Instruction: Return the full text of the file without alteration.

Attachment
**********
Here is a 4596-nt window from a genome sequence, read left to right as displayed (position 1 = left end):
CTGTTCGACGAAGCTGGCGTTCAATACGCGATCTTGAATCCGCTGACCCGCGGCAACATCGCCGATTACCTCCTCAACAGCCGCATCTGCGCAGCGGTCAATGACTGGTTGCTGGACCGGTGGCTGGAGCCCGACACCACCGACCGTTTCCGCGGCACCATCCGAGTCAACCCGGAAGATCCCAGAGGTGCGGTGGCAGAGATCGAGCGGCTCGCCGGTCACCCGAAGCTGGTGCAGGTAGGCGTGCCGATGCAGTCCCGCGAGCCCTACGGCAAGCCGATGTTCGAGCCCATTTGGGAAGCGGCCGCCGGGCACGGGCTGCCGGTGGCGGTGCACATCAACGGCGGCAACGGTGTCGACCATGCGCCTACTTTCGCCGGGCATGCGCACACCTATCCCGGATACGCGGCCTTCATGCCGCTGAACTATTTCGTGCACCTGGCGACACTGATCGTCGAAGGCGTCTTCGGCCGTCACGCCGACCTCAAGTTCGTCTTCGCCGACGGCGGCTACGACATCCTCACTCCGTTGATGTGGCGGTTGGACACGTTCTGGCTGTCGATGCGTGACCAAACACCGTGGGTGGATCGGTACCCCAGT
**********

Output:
Here is a 4596-nt window from a genome sequence, read left to right as displayed (position 1 = left end):
CTGTTCGACGAAGCTGGCGTTCAATACGCGATCTTGAATCCGCTGACCCGCGGCAACATCGCCGATTACCTCCTCAACAGCCGCATCTGCGCAGCGGTCAATGACTGGTTGCTGGACCGGTGGCTGGAGCCCGACACCACCGACCGTTTCCGCGGCACCATCCGAGTCAACCCGGAAGATCCCAGAGGTGCGGTGGCAGAGATCGAGCGGCTCGCCGGTCACCCGAAGCTGGTGCAGGTAGGCGTGCCGATGCAGTCCCGCGAGCCCTACGGCAAGCCGATGTTCGAGCCCATTTGGGAAGCGGCCGCCGGGCACGGGCTGCCGGTGGCGGTGCACATCAACGGCGGCAACGGTGTCGACCATGCGCCTACTTTCGCCGGGCATGCGCACACCTATCCCGGATACGCGGCCTTCATGCCGCTGAACTATTTCGTGCACCTGGCGACACTGATCGTCGAAGGCGTCTTCGGCCGTCACGCCGACCTCAAGTTCGTCTTCGCCGACGGCGGCTACGACATCCTCACTCCGTTGATGTGGCGGTTGGACACGTTCTGGCTGTCGATGCGTGACCAAACACCGTGGGTGGATCGGTACCCCAGT